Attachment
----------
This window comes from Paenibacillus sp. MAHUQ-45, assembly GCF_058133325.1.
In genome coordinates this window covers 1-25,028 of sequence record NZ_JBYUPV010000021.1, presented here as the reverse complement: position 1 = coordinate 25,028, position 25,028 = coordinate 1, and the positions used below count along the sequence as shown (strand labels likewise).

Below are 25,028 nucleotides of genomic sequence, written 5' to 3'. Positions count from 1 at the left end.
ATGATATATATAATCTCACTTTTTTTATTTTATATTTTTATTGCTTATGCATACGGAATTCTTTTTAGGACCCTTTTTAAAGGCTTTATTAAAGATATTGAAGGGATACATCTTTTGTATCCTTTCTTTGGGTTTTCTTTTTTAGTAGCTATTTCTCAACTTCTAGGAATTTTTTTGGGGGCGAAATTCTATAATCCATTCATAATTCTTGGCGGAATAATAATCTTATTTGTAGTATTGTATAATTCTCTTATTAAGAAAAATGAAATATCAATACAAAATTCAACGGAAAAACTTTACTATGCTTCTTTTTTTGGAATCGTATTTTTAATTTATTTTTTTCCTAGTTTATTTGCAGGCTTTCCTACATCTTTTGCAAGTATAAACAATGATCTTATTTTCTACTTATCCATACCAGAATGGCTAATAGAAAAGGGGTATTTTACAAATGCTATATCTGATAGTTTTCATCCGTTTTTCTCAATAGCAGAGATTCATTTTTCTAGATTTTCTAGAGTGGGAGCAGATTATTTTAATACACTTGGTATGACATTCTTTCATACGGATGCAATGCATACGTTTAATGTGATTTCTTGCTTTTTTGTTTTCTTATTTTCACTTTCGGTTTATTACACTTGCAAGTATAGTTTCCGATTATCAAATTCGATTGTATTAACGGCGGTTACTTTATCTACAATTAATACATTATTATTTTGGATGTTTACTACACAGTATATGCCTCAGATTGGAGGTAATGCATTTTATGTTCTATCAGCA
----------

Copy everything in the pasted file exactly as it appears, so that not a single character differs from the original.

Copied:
This window comes from Paenibacillus sp. MAHUQ-45, assembly GCF_058133325.1.
In genome coordinates this window covers 1-25,028 of sequence record NZ_JBYUPV010000021.1, presented here as the reverse complement: position 1 = coordinate 25,028, position 25,028 = coordinate 1, and the positions used below count along the sequence as shown (strand labels likewise).

Below are 25,028 nucleotides of genomic sequence, written 5' to 3'. Positions count from 1 at the left end.
ATGATATATATAATCTCACTTTTTTTATTTTATATTTTTATTGCTTATGCATACGGAATTCTTTTTAGGACCCTTTTTAAAGGCTTTATTAAAGATATTGAAGGGATACATCTTTTGTATCCTTTCTTTGGGTTTTCTTTTTTAGTAGCTATTTCTCAACTTCTAGGAATTTTTTTGGGGGCGAAATTCTATAATCCATTCATAATTCTTGGCGGAATAATAATCTTATTTGTAGTATTGTATAATTCTCTTATTAAGAAAAATGAAATATCAATACAAAATTCAACGGAAAAACTTTACTATGCTTCTTTTTTTGGAATCGTATTTTTAATTTATTTTTTTCCTAGTTTATTTGCAGGCTTTCCTACATCTTTTGCAAGTATAAACAATGATCTTATTTTCTACTTATCCATACCAGAATGGCTAATAGAAAAGGGGTATTTTACAAATGCTATATCTGATAGTTTTCATCCGTTTTTCTCAATAGCAGAGATTCATTTTTCTAGATTTTCTAGAGTGGGAGCAGATTATTTTAATACACTTGGTATGACATTCTTTCATACGGATGCAATGCATACGTTTAATGTGATTTCTTGCTTTTTTGTTTTCTTATTTTCACTTTCGGTTTATTACACTTGCAAGTATAGTTTCCGATTATCAAATTCGATTGTATTAACGGCGGTTACTTTATCTACAATTAATACATTATTATTTTGGATGTTTACTACACAGTATATGCCTCAGATTGGAGGTAATGCATTTTATGTTCTATCAGCA